Mine Free


In the mid and late 1900s, exploration companies were actively looking for minerals in Clayoquot Sound, but it was commonly thought that the mineral deposits discovered were not likely to ever be developed.

Times have changed. Globally, many of the good ore deposits have been mined out, while the commodity prices of gold and copper are fluctuating near all-time highs. These factors have led mining companies from around the world to target low-grade deposits, such as are found in Clayoquot Sound.

Currently there are two potential mines of concern in the Clayoquot Sound UNESCO Biosphere Reserve: Catface copper and Fandora gold. In 2009 Imperial Metals, a Vancouver-based mining company, bought Selkirk Metals and the mining rights to both these mineral properties.

Fandora gold in Tranquil Valley

Fandora is a deactivated mine site located in Tranquil Valley in Tla-o-qui-aht First Nation traditional territory. Imperial Metals has an exploratory drilling permit to assess opening up a gold mine on the 44-square-kilometre tenure.

The Tla-o-qui-aht First Nations have developed a Tribal Parks management plan for the valley that outlines a sustainable development alternative to mining and are calling for a mining moratorium for all their territories. But inadequate consultation by government and industry has lead to a continued threat of mining at Fandora.

Catface Mountain copper

Catface Mountain (or Chitaapi in the Nuu-chah-nulth language) stands in Ahousaht First Nations territory, is a prominent landmark in the heart of Clayoquot Sound and contains low-grade copper-molybdenum ore. It is just 13 km away (and visible) from Tofino, and only 3 km away from the village of Ahousat.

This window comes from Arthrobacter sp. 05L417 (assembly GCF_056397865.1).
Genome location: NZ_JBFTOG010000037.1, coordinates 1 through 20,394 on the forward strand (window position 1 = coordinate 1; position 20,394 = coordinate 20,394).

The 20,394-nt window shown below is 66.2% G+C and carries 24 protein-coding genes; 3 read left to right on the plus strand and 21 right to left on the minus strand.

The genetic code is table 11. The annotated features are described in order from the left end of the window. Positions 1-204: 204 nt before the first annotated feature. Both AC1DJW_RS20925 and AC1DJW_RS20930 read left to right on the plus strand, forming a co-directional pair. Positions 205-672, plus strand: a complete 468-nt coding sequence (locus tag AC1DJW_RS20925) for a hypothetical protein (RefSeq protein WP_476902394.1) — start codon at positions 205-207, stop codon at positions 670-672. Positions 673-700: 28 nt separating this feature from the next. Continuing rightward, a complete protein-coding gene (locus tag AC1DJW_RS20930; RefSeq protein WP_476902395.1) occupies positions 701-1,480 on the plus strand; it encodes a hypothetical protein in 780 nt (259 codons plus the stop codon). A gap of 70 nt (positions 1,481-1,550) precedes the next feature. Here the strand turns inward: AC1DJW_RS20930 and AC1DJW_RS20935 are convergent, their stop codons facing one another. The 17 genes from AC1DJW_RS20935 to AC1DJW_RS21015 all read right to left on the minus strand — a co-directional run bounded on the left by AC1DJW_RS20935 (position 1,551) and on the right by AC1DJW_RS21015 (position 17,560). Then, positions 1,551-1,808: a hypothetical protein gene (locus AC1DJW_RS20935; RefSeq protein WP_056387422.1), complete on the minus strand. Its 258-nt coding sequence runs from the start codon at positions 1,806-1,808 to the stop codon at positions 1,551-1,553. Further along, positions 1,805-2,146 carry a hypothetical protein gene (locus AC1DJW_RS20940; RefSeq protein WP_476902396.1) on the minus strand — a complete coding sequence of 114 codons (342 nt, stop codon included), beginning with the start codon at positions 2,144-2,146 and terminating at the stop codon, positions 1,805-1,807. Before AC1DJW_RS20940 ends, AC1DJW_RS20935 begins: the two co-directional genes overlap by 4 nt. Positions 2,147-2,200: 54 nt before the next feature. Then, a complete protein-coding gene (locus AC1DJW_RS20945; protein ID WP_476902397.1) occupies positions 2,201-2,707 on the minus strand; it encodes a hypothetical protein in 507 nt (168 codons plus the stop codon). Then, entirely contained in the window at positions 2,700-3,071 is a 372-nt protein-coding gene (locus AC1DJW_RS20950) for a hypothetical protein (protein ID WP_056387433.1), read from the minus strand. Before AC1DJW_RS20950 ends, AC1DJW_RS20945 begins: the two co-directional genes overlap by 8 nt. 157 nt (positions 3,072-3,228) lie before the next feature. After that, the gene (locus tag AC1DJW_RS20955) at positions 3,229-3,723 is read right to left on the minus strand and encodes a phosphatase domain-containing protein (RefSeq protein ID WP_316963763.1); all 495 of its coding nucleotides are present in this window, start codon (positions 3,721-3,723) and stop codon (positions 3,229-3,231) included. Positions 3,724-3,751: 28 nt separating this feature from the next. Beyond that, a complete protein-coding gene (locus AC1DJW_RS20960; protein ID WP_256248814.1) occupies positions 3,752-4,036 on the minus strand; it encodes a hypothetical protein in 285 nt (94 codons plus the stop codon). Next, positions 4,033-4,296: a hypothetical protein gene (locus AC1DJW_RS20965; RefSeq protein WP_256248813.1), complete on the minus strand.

Imperial Metals conducted test drilling in 2010 (and Selkirk in 2008), with permission from the Ahousaht band council, to explore the potential for an open-pit copper mine. Imperial has been quiet since then as to its plans for Catface, but is currently busy opening other contentious mines, such as the copper-gold Red Chris mine in the Tahltan Nation’s territory, in the Sacred Headwaters of northern British Columbia. Imperial is also dealing with the aftermath of the August 2014 spill of toxic tailings-pond sludge at its Mount Polley mine in central BC — the largest mine spill in Canadian history (25 million cubic metres).


There are many concerns about the negative ecological, social, and economic impacts of potential mining in Clayoquot Sound. The region is a UNESCO Biosphere Reserve that has largely escaped industrial development and still retains most of its globally rare ancient temperate rainforest.

Imperial Metals, the backer of the potential Catface Mountain (known as Chitaapi in Nuu-chah-nulth) mine, would remove the top of Catface by blasting 200 to 300 million tonnes of “overburden” from the mountain’s south peak. This “waste rock” would be dumped in enormous piles nearby, burying other parts of the mountain or valleys below. The removal would be visible and audible from Tofino, from nearby provincial parks, and especially from the native village of Ahousat, just 3 km away.

Then 300 million tonnes of ore (rock containing economic quantities of copper, molybdenum and gold) would be blasted out of the top third of the mountain. Only 0.4% of that ore is copper, so over 99% would wind up as toxic sludge that needs to be stored in a tailings pond somewhere in Clayoquot Sound — for centuries.

Imperial Metals’ Huckleberry copper mine in central BC, 2009

With 4 metres of rainfall every year, and the eventual certainty of major seismic activity (earthquakes), the tailings pond could overflow or burst and inundate nearby Cypre River, which hosts all 5 Pacific salmon species. In August 2014, at Imperial Metals’ Mount Polley mine in interior BC (which gets much less rain than the coast), the dam that encircled the tailings pond burst, sending 25 million cubic metres of toxic effluent into nearly rivers and lakes.